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Discuss Flow of current in a neutral wire in the American Professional Electrical Advice Forum area at ElectriciansForums.net

I am taking this HVAC class and have been studying up on the basics of electricity, magnetic induction, AC/DC, Ohms Law etc. I have a basic question concerning the flow of current in the neutral wire of a single phase 120v circuit. I ran a few questions by my instructor (Mr. Samuels). He was a tech on a nuclear sub for 7 years. He checked out the internet for answers to my questions since he admitted to me that he was stumped. What he showed me from the internet was actually lame ... did not address my questions. One of the questions was that I noticed that Ohms Law seems to contradict Kirchoffs Law in that there is the same amount of amps in all parts of a series circuit (Kirchoffs Law) but typically a voltmeter shows zero voltage in the neutral wire of the circuit going to ground. Ohms law states that Amps = volts divided by resistance. Obviously, if there are zero volts, per the meter, then amps should be zero also. But that is not the case. There are always amps per Kirchoff's Law. But common sense tells us that you cannot have current flow (amps) without pressure (volts). Mr. Samuels is stumped. He asked the master electrician for the whole compound, a Mr. Sword. Apparently Mr. Sword was stumped too. Several inquires by Samuels to different websites/blog sites have failed to answer my question as well. The question being "How can you have significant amps (per the amp meter) in the neutral wire of a single phase 120v circuit and yet have zero volts/pressure (per the volt meter) pushing that current. Mr. Samuels has said that he could not disagree with me but could give me an answer. Also if there is zero voltage at the end of the load, what powers another device if you add one in series?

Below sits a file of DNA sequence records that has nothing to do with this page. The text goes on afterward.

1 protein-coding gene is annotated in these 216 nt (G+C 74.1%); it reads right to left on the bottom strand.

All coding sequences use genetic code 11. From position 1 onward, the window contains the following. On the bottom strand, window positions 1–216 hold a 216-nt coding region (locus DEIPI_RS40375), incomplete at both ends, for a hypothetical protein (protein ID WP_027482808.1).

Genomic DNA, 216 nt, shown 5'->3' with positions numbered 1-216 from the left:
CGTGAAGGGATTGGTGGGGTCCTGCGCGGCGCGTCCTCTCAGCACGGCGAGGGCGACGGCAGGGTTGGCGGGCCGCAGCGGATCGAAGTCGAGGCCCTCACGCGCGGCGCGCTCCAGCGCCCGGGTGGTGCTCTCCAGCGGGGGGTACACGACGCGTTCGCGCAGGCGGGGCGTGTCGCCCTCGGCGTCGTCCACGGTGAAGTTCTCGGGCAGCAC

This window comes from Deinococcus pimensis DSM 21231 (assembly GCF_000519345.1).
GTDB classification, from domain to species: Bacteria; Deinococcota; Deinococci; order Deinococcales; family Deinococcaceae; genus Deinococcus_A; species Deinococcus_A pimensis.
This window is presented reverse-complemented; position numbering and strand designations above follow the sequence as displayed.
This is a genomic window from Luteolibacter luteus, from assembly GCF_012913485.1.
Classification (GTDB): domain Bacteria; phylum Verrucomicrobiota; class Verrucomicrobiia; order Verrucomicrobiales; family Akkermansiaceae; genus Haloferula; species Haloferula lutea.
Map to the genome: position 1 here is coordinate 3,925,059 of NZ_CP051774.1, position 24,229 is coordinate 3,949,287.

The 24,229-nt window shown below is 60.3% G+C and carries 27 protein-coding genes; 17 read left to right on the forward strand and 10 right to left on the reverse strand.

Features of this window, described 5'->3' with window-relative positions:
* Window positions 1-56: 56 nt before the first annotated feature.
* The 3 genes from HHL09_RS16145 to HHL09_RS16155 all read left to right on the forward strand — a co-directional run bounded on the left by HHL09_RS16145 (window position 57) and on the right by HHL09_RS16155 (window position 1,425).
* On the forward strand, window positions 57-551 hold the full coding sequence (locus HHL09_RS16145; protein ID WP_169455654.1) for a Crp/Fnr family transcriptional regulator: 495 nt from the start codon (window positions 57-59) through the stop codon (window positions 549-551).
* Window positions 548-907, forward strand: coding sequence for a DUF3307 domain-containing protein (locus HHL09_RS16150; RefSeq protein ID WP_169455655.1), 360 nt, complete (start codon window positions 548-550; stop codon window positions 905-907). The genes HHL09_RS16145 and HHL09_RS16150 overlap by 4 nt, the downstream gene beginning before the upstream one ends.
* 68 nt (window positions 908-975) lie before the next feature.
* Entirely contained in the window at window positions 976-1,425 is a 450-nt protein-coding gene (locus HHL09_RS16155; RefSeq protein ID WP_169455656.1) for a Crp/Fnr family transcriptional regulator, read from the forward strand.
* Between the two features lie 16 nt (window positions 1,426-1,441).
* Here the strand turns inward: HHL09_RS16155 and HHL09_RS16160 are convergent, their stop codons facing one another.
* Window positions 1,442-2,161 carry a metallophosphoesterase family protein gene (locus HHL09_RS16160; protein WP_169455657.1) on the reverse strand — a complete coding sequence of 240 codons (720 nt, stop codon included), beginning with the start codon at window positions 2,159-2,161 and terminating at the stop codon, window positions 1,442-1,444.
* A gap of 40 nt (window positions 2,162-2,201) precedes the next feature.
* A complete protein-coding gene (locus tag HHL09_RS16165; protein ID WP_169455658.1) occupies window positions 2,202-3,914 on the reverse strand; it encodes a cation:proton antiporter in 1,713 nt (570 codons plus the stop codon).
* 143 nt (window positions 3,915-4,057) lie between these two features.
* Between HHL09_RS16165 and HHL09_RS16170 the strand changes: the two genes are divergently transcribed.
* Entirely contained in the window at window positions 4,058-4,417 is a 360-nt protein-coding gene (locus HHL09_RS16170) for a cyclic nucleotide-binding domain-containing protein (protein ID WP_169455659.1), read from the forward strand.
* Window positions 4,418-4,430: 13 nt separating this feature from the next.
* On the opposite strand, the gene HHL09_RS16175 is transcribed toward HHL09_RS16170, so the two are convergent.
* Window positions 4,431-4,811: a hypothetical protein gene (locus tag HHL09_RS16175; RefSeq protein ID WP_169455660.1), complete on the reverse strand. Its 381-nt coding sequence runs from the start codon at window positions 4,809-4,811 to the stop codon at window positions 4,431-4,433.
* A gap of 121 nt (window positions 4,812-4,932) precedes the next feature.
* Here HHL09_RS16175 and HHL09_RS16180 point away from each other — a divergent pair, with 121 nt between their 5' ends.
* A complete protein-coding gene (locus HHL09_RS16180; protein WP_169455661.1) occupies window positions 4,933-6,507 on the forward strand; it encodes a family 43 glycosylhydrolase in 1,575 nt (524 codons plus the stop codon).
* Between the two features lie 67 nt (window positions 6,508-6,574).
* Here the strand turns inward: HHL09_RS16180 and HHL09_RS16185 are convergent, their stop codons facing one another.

Any help would be appreciated.
 
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Reply to Flow of current in a neutral wire in the American Professional Electrical Advice Forum area at ElectriciansForums.net

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